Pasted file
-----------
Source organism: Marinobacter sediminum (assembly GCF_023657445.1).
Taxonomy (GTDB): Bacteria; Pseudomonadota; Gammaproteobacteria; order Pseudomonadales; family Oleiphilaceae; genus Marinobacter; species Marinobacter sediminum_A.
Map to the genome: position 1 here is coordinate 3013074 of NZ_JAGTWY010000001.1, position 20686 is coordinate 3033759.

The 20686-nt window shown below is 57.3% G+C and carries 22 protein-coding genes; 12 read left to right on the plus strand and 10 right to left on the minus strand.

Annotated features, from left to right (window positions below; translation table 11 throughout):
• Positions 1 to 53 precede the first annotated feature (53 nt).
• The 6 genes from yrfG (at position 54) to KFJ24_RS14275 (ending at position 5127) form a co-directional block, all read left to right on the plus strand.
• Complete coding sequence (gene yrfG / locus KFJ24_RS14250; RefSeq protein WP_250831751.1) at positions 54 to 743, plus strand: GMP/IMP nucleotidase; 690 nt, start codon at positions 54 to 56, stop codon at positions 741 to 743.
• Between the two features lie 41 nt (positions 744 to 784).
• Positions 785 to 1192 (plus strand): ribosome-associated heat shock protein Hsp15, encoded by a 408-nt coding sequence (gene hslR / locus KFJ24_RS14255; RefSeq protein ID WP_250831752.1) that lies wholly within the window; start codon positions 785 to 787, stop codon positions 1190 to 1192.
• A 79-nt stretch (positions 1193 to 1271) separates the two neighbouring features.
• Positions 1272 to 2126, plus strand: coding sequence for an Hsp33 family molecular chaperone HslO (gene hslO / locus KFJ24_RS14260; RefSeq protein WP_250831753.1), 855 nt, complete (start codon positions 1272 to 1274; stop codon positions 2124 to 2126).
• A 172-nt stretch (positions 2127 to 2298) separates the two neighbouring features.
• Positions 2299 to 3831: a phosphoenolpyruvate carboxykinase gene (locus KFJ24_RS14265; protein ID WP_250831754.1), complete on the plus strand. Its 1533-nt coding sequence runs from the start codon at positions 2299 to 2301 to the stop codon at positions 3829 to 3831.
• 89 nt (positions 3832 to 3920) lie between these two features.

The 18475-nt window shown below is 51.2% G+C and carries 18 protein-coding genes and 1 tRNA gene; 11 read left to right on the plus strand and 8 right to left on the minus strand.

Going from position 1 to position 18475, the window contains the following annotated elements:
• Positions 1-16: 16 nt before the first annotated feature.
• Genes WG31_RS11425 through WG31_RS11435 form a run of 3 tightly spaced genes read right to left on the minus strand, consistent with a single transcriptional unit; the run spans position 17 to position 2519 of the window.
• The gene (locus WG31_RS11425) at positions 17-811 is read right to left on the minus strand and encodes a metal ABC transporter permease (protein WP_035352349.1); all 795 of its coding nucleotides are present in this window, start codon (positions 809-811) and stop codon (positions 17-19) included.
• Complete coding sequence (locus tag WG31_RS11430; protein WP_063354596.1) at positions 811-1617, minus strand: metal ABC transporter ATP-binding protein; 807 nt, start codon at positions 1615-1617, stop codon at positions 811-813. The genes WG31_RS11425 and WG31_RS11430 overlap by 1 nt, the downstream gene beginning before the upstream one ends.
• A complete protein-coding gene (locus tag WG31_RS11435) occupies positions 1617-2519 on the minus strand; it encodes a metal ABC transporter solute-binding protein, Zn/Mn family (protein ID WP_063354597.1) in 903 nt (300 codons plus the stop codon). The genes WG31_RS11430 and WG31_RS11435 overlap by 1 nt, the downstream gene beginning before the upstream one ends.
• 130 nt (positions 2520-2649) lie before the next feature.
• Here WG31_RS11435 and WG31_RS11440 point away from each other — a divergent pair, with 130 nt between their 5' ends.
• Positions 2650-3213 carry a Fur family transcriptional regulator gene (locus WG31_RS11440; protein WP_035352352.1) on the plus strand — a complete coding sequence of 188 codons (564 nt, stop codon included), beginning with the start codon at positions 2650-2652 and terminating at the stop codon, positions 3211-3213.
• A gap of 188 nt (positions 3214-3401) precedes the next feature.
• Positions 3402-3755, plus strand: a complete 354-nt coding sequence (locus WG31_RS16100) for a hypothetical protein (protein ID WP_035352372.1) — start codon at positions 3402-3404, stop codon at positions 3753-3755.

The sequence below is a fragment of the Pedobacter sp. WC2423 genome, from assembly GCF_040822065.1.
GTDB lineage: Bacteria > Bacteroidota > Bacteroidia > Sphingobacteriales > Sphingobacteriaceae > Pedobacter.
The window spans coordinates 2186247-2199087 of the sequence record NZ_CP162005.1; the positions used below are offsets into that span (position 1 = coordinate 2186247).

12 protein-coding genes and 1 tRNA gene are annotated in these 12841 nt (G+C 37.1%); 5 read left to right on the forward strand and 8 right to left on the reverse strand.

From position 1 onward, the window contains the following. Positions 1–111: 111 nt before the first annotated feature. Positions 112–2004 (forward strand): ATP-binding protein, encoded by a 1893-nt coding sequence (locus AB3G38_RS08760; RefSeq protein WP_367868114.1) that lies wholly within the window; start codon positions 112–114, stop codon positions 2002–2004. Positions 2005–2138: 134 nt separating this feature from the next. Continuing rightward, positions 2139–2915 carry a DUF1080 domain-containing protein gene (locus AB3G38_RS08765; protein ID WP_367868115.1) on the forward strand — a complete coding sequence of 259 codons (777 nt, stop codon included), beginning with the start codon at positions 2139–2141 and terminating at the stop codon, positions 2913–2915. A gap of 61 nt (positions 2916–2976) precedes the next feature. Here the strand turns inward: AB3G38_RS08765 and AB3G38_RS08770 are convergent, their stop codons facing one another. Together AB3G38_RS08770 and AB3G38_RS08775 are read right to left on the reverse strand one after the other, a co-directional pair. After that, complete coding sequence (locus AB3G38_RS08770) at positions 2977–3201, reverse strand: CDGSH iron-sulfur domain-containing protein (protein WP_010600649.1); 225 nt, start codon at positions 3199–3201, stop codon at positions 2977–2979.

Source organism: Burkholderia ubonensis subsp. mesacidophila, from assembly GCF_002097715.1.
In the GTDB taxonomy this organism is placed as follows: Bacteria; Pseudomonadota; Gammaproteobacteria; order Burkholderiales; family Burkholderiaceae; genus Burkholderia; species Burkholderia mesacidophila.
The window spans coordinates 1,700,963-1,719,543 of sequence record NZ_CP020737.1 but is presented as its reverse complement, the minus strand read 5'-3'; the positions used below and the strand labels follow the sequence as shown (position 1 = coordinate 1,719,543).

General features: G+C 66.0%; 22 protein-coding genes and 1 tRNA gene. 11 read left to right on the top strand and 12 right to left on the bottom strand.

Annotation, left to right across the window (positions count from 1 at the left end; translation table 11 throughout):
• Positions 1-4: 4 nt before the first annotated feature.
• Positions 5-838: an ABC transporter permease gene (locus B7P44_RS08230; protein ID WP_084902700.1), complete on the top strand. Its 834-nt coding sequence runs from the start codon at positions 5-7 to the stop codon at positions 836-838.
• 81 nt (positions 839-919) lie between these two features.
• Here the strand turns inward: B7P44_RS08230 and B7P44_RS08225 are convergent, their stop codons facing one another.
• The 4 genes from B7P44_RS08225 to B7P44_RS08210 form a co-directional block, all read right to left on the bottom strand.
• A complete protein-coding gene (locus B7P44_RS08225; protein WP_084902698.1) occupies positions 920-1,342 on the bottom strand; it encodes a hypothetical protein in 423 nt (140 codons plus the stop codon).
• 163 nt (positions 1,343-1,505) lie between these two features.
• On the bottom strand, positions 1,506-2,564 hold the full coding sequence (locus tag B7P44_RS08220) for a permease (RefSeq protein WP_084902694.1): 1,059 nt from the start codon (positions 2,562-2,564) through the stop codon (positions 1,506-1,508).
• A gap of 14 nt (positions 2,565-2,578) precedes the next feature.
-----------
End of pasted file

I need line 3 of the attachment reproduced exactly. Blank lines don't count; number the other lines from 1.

Map to the genome: position 1 here is coordinate 3013074 of NZ_JAGTWY010000001.1, position 20686 is coordinate 3033759.